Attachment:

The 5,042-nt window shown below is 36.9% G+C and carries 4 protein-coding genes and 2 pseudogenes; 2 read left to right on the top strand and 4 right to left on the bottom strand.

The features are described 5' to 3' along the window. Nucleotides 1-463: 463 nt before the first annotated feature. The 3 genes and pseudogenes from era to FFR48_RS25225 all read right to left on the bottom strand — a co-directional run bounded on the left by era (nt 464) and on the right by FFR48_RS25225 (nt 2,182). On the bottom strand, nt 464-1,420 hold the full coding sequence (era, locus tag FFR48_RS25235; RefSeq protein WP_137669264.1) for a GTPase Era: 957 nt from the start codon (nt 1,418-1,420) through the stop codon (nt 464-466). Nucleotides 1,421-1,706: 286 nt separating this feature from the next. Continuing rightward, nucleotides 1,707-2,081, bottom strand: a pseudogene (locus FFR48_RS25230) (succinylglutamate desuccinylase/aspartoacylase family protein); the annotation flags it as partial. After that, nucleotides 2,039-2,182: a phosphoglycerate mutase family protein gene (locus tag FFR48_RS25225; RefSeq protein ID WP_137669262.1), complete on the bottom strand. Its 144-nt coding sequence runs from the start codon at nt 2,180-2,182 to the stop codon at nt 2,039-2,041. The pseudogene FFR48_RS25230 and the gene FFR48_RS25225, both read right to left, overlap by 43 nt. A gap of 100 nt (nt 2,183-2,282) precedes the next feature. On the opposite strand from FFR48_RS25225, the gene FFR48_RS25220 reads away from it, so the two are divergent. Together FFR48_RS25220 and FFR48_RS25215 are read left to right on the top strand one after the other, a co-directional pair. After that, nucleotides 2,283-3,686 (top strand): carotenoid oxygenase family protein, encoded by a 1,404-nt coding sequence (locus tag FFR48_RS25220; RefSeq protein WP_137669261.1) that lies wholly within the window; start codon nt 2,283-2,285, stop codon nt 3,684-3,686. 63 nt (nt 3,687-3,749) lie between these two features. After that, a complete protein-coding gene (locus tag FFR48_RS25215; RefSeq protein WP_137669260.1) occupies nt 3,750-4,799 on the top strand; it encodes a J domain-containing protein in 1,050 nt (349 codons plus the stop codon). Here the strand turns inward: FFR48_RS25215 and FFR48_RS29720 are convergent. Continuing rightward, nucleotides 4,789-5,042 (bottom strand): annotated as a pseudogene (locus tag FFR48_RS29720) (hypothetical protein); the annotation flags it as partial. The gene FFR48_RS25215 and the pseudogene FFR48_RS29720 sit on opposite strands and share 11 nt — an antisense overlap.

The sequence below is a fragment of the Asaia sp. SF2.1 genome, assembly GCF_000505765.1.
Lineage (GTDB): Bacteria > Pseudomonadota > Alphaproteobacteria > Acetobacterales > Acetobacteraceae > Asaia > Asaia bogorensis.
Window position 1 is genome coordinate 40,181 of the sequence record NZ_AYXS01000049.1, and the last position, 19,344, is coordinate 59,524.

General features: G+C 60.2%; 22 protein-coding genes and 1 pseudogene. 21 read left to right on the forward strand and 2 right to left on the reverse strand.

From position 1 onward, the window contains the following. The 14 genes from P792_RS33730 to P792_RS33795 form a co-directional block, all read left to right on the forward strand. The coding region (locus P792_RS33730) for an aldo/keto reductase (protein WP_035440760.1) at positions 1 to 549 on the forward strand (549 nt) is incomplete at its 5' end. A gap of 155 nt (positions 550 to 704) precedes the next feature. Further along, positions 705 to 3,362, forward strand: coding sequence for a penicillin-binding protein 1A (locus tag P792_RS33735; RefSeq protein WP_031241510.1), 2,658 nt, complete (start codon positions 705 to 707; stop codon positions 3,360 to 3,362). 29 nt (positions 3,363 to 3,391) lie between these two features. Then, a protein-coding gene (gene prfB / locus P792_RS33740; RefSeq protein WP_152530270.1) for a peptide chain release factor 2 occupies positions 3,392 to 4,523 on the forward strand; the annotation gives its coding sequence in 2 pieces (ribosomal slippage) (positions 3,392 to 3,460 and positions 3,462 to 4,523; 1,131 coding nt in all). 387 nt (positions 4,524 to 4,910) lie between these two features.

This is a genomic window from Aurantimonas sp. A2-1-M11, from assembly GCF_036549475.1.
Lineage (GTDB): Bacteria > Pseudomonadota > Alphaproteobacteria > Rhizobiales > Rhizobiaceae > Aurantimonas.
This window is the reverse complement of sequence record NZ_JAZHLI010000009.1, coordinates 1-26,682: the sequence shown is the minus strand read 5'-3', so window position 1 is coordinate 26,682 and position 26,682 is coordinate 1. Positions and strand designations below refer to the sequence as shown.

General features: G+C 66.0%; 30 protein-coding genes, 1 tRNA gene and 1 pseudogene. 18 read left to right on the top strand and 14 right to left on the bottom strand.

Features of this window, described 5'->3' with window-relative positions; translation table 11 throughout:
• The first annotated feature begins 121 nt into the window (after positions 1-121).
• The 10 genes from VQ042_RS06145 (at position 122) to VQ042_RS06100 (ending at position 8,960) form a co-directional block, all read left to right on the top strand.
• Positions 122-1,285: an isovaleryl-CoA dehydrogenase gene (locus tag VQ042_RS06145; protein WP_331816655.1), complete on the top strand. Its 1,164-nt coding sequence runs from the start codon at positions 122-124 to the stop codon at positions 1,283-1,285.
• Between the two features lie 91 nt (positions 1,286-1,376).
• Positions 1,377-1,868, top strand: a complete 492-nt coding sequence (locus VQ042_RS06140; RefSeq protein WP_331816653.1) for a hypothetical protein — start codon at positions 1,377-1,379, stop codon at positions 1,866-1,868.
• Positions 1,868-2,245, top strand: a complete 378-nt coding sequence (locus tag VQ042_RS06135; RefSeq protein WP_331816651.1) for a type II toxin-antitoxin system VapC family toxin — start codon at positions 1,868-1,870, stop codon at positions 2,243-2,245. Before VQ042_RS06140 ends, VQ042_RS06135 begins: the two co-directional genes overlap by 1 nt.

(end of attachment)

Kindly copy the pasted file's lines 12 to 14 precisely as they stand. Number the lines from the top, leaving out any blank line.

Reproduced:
Features of this window, described 5'->3' with window-relative positions; translation table 11 throughout:
• The first annotated feature begins 121 nt into the window (after positions 1-121).
• The 10 genes from VQ042_RS06145 (at position 122) to VQ042_RS06100 (ending at position 8,960) form a co-directional block, all read left to right on the top strand.